07 December 2017

Envisioning a "jellyfish apocalypse"

Jellyfish have been referred to as the "cockroaches of the sea," with reference to both species' ability to survive under the harshest conditions.  An article in the newest edition of The Atlantic reviews a new book about jellyfish:
Their delicacy notwithstanding, in recent decades jellyfish species have come to be thought of as the durable and opportunistic inheritors of our imperiled seas. Jellyfish blooms—the intermittent, and now widely reported, flourishing of vast swarms—are held by many to augur the depletion of marine biomes; they are seen as a signal that the oceans have been overwarmed, overfished, acidified, and befouled... The vision—hat tipped to science fiction—is of the planet’s oceans transformed into something like an aspic terrine. In waters thickened by the gummy mucus of living and dead jellyfish, other sea life will be smothered. Because jellyfish recall the capsules of single-celled protozoa, this eventuality invites portrayal as a devolution of the marine world—a reversion to the “primordial soup.”..

Perhaps the most complex issue Berwald takes on is jellyfish blackouts. Sweden, Scotland, the Philippines, Tokyo, California, and Israel have all suffered intermittent electrical outages caused by jellyfish sucked into the intake pipes and cooling systems of coal-fired and nuclear power stations... In Spineless, Berwald travels to Spain’s Murcia region and takes us to the Mar Menor lagoon, which had become so jellified in 2002 that “you couldn’t drive a boat through the water.” Here barrel and fried-egg jellyfish are pernicious—so much so that they’re removed from the sea by the bargeload and dumped into ditches near the airport.
More at that link. Then today I found a report of jellyfish menacing Chinese aircraft carriers:
In 2006, the aircraft carrier USS Ronald Reagan was incapacitated while visiting Brisbane, Australia due to blubber jellyfish swarms. Reportedly, cooling pipes for the ship’s nuclear reactor were clogged with the foot-wide jellies, necessitating an evacuation of the carrier...

Ironically, the jellyfish problem is partially of China’s own doing. As many as one hundred million sharks are killed each year, much of it in the form of bycatch in an attempt to catch other forms of seafood but also for shark’s fin soup, a delicacy in China. Although demand for the soup has declined in recent years, the shark population is still way down. Sharks are a major predator of jellyfish and scientists believe their absence is a major reason why jellyfish populations have exploded.
Related: Your children will eat jellyfish for dinner.

Photo credit: GettyLucia /Terui


  1. I can confirm: I went scuba diving a few weekends ago in Monterey Bay, California, and the jellyfish (actually "Sea Nettles") were thick (like that photo, but the jellies were mostly juveniles so softball sized). Luckily they only hung out in the top 10 feet or so of the ocean, so the dive was pleasant once we got below them, but the descent was scary and annoying.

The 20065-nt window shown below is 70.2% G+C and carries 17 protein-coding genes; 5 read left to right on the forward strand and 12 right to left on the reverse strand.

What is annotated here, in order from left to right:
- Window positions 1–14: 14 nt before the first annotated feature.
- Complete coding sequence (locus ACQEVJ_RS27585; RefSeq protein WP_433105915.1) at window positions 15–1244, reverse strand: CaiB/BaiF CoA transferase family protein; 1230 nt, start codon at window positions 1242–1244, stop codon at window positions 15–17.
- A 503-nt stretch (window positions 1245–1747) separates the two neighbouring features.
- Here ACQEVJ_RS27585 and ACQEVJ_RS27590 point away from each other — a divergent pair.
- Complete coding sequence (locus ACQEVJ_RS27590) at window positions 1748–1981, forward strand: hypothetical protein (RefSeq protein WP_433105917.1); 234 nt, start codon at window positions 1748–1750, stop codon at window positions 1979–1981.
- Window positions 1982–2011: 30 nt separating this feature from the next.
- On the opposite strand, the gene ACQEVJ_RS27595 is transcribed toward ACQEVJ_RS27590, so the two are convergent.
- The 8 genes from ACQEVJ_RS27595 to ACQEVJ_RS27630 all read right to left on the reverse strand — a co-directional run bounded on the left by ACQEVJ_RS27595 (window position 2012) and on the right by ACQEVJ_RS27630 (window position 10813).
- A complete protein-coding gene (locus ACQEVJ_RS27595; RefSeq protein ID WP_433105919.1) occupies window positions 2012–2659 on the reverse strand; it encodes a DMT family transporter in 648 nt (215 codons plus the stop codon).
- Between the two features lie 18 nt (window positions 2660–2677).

2. I...I...I don't know what to DO! I hate sharks and jellyfish. One will tear my leg off...then kill me; the other will sting me to death. All we need to do now is weaponize jellyfish. They can apparently float right up to an aircraft carrier, probably whistling as they go, acting as if they aren't up to anything.

    I wonder how many people DIE of jellyfish stings? It's probably like that shark statistic that says only a handful of people die each year from shark attacks. Wonderful. But what they don't tell you is some of those who lived are now without an arm, leg, ear, and have nightmares every time they get in the bathtub.

  3. I was curious about the USS Reagan aircraft carrier incident so went and looked up some independent accounts of it. It appears the problems the jellyfish caused were somewhat overstated.

    Yes, they sucked jellyfish into the intakes for the cooling system for the ships power/ electrical generation -- which is powered by a nuclear reactor. But while they had to clear some of the condensers, it was seen as a minor issue, and the ship was never evacuated as claimed in the article. (Ref: News.com.au "Mighty warship feels the sting" from 27 Jan 2006 https://web.archive.org/web/20071026083724/http://www.news.com.au/story/0,10117,17955531-29277,00.html)

    The article also notes the ship had a similar issue when visiting Valparaiso Chile in 2004 when a condenser was fouled by several hundred squid and octopi.

    It's an interesting note -- I would expect ships to be designed to operate after traveling through areas with things like algae mats, jellyfish blooms, seaweed mats, etc.

  4. would that be a 'jellypocalypse'? or is that when you put too much jelly in your PBJ and it oozes out the sides when you bite into the sandwich?


  5. It's worth noting that Peter Benchley has said he regrets writing Jaws, and has in fact become a defender of sharks, saying, "no one appreciates how vulnerable they are to destruction".
    Clearly we've also never appreciated how valuable they are.


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